Can shareholders’ proposals be considered as a mainstream alternative to incorporate social and environmental policies into the core businesses strategy? Proposing non-financial resolutions at the general meeting of shareholders is a form of shareholders’ activism that is shaping company’s direction. The American court case Lovenheim v. Iroquois Brands, Ltd. confirms that social and environmental issues, when significantly related to the core business, can give rise to new business directions firmly promoted by shareholders, resting authorial power to the board of directors in conducting the company’s direction. The US SEC Rule 14a-8 is widely used by social activists and institutional investors to influence the direction of business in becoming more sustainable. In virtue of the American Rule 14a-8, shareholders may include proposals in the company’s proxy materials and, thereby, compel a vote on the issue at the annual shareholders’ meeting. The result is that American shareholders’ proposals are being considered as an effective gateway to improve corporations’ social and environmental behaviour. This article examines, from a comparative perspective, the further developments of shareholders’ social proposals with the attempt to incorporate social and environmental policies into the core business. The article also suggests that the increasing demand of social proposals promoted by American shareholders versus the limited activity of shareholders’ proposals in Continental European jurisdictions is precipitating the process of converge between the main corporate governance models; the shareholder-oriented model and the stakeholder-oriented model, respectively. The issue of CSR via shareholders’ proposals as presented here is primarily based on literature and various cases related to SEC 14a-8, more in particular on lessons drawn from Lovenheim v. Iroquois Brands, Ltd.


Maria Paz Godoy Uson
PhD Fellow Maastricht University.
Article

Access_open Independent Supervisory Directors in Family-Controlled Publicly Listed Corporations

Is There a Need to Revisit the EU Independence Standards?

Journal The Dovenschmidt Quarterly, Issue 1 2015
Keywords corporate governance, board independence, independent non-executive or supervisory directors, listed family businesses, minority expropriation problem
Authors Fabian Imach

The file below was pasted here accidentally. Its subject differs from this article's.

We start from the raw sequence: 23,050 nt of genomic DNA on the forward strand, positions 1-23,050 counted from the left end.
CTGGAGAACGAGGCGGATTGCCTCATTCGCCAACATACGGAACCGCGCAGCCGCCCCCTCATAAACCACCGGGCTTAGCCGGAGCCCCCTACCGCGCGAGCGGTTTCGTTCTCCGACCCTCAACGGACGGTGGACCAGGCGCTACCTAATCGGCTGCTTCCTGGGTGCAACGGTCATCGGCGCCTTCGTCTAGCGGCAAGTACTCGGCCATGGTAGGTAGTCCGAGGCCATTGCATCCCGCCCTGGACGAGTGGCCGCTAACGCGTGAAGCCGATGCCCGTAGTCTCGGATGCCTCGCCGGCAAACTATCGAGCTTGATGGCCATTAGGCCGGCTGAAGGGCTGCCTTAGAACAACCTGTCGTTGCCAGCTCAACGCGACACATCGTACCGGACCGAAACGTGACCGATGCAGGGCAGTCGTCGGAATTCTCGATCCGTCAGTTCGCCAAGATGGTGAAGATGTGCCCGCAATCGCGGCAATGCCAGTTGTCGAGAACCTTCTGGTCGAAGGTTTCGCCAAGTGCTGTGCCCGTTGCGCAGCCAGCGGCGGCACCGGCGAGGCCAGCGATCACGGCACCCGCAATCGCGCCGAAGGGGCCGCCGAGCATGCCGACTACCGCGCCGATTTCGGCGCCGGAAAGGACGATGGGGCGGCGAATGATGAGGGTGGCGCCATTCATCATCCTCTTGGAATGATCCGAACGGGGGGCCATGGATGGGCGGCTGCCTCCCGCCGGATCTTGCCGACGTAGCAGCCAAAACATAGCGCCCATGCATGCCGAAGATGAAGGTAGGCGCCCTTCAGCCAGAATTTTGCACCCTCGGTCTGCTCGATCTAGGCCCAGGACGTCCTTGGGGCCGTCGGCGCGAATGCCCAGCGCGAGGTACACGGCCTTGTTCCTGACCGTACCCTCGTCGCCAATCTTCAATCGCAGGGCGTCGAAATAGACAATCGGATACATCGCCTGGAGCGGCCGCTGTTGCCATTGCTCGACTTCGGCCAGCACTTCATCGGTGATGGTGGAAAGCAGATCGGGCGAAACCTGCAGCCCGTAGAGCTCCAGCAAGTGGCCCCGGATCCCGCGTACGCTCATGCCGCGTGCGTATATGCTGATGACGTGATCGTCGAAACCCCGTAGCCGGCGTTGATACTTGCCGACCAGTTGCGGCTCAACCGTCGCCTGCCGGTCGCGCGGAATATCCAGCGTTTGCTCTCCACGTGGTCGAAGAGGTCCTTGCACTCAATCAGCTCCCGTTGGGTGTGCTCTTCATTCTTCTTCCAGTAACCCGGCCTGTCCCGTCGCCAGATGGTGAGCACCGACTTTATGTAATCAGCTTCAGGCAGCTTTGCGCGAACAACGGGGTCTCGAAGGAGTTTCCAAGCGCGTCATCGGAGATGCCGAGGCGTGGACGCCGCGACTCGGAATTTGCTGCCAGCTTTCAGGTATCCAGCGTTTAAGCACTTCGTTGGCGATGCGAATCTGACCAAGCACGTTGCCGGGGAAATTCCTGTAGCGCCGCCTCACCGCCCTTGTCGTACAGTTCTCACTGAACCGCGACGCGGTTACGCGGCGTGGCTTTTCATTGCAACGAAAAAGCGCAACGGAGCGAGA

AbstractAuthor's information

    This contribution analyzes whether the current focus of the EU regulator on empowering independent directors is effective in corporations with a concentrated (family) ownership structure. The basic hypothesis of this contribution is that, contrary to the excessively optimistic expectations of the EU regulator, there are serious inefficiencies in the concept of independent directors when it comes to concentrated (family) ownership structures. The contribution relies on a series of empirical studies indicating a positive correlation between operating performance and family influence in European stock corporations.


Fabian Imach
Fabian Imach is management consultant at Societaet CHORVS AG, Gesellschaft für disruptive Wettbewerbsgestaltung in Düsseldorf. He has previously worked for BMW AG, JAFFÉ Rechtsanwälte Insolvenzverwalter (Lawyers and Insolvency Administrators) and Porsche Consulting GmbH. He holds a Master degree from Maastricht University, Faculty of Law.
Article

Access_open Transnationalization of Agricultural Cooperatives in Europe

Journal The Dovenschmidt Quarterly, Issue 4 2014
Keywords agriculture, agrifood, cooperatives, internationalization, transnationalization
Authors Jos Bijman, Perttu Pyykkönen and Petri Ollila
AbstractAuthor's information

    Agricultural cooperatives in Europe are increasingly expanding beyond their home countries. A number of these cooperatives have become transnational cooperatives, which means that they have members in more than one country. Examples can be found particularly in the dairy and fruit and vegetables industry. This article presents an overview of the recent internationalization and transnationalization processes among agricultural cooperatives in Europe and is the first academic publication that provides empirical data on cross-border membership. The article discusses the pros and cons of having members in several countries, as well as the different trajectories along which cooperatives may become transnational. Transnationalization entails substantial challenges for the member-cooperative relationship due to differences in culture, language, legislation and business practices. The professional management usually prefers an internationalization strategy above a transnationalization strategy. While further internationalization of agricultural cooperatives is expected, foreign membership will continue to be a major challenge for boards of directors.